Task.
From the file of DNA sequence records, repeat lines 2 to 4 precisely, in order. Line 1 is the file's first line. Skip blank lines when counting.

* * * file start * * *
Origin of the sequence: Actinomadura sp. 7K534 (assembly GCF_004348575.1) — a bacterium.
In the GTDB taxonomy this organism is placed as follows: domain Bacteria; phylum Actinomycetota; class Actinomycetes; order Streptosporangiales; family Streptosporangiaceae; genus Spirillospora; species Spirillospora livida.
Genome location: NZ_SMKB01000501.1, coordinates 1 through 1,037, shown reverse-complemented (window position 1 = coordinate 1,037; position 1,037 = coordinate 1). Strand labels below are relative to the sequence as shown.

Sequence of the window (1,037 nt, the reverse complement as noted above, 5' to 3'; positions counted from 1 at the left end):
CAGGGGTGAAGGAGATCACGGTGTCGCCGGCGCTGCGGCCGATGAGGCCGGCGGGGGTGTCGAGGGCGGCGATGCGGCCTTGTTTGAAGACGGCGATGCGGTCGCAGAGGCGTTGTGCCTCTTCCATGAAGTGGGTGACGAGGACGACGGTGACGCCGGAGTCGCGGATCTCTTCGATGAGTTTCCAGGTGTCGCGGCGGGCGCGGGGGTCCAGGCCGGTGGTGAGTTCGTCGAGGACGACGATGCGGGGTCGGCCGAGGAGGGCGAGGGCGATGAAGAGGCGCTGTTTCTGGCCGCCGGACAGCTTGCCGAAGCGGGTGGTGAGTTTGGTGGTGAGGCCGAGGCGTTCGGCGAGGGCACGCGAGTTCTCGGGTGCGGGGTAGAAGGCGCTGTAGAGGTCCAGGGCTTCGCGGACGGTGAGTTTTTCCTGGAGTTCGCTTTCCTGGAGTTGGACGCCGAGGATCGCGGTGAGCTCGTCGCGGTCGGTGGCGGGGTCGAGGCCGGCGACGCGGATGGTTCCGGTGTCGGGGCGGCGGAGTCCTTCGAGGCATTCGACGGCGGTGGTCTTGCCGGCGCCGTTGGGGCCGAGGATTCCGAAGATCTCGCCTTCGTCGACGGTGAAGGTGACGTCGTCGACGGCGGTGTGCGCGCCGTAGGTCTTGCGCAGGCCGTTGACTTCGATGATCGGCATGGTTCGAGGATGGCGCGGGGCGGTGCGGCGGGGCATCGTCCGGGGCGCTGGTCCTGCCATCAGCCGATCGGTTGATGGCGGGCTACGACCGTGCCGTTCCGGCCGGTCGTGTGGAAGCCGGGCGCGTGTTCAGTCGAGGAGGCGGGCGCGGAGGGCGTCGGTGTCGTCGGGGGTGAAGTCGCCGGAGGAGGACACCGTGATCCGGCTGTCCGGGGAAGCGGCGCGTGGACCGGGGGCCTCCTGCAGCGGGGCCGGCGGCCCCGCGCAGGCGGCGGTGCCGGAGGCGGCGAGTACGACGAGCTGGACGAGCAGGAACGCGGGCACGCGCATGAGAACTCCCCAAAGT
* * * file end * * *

In the GTDB taxonomy this organism is placed as follows: domain Bacteria; phylum Actinomycetota; class Actinomycetes; order Streptosporangiales; family Streptosporangiaceae; genus Spirillospora; species Spirillospora livida.
Genome location: NZ_SMKB01000501.1, coordinates 1 through 1,037, shown reverse-complemented (window position 1 = coordinate 1,037; position 1,037 = coordinate 1). Strand labels below are relative to the sequence as shown.

Sequence of the window (1,037 nt, the reverse complement as noted above, 5' to 3'; positions counted from 1 at the left end):